“Why do we give thanks for food?”

They all thought I was asking them a straightforward question, when will they ever learn? They assumed the answer I wanted was that we say thank you for our food because we neither wish to die or be without enough. But that wasn’t my point.

They latched onto what you could describe as the negative reasons for harvest thanksgiving; reasons that describe the negative side of life. Whereas, what I wanted them to think about were the positive reasons for harvest, the reasons that underlie the sheer exuberance that characterise harvest festivals all around the world.

Harvest festivals are always bright and bubbly affairs regardless of where you live. Their extravagance of colour, sound and movement revel in the sheer joy of being alive and the many ways in which this is expressed. Harvest isn’t merely a way of saying ‘Thank goodness were not dead!’; instead it wants to rejoice in what it means to be alive in all its depth and vibrancy. At a recent school harvest assembly, I demonstrated this by playing a duet with my son Max that was full of humour and bounce, such that the children couldn’t help but jig around on the floor. This is what harvest is about; it is to say thank you for the sheer wonder and verve of what life is about.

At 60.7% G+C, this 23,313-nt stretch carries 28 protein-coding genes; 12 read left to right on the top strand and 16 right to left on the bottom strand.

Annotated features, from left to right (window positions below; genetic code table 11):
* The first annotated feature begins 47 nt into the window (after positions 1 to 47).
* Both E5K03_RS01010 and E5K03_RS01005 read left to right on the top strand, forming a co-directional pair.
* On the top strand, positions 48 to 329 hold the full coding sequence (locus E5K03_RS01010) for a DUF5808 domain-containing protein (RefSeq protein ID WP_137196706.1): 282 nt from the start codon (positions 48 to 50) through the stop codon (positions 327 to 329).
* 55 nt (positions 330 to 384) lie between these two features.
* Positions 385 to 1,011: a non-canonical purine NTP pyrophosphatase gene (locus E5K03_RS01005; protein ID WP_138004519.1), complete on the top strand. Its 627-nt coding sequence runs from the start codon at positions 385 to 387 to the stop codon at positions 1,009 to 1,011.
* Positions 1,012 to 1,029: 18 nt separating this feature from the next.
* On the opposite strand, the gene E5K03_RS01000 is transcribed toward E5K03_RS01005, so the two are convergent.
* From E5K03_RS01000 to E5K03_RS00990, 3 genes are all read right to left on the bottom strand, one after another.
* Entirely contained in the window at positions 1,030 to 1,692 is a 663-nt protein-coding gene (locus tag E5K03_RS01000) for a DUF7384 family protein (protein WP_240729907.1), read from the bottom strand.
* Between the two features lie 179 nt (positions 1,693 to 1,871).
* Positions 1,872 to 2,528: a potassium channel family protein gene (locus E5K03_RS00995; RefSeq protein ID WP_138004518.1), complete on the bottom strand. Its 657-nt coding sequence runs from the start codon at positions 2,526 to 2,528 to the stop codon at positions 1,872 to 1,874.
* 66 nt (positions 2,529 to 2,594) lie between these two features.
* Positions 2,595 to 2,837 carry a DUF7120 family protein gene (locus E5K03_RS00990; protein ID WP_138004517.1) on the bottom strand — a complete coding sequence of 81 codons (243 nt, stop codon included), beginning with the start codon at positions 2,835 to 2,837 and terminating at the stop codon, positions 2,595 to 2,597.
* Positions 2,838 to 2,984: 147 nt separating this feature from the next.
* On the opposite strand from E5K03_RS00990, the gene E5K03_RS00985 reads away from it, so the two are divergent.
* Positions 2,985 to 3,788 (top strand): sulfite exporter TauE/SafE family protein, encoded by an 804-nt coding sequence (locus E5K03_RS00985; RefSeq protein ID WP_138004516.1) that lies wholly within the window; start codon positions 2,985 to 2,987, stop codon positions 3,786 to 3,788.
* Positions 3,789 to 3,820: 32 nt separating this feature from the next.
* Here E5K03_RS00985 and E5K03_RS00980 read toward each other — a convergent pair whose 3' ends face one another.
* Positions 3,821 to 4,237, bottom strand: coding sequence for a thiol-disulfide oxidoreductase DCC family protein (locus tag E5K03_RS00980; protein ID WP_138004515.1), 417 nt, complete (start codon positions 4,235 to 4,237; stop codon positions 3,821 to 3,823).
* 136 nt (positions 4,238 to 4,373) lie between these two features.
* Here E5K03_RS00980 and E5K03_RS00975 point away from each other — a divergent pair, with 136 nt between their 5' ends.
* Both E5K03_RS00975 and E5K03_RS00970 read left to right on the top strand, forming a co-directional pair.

This is one of the reasons why I enjoy playing the ukulele. Here is an instrument that refuses to be taken too seriously, but instead delights in its own simplicity and joy which is to characterise life itself. It is an instrument that captures the bliss and joy of harvest and the discovery that life is good.

Harvest reminds us that life is the greatest gift of God to each and every one of us. Of a life lived to the full here in the midst of this breath-taking creation, as well as the unimaginable life that we will live in the new creation to come. Such a gift we’re not to keep and hoard for ourselves, but instead it is to be a life we willingly and gladly share with those both near to and far from us.

This is why we have harvest and why we give thanks for food; that we may live this life of gratitude, and that others may do so too.

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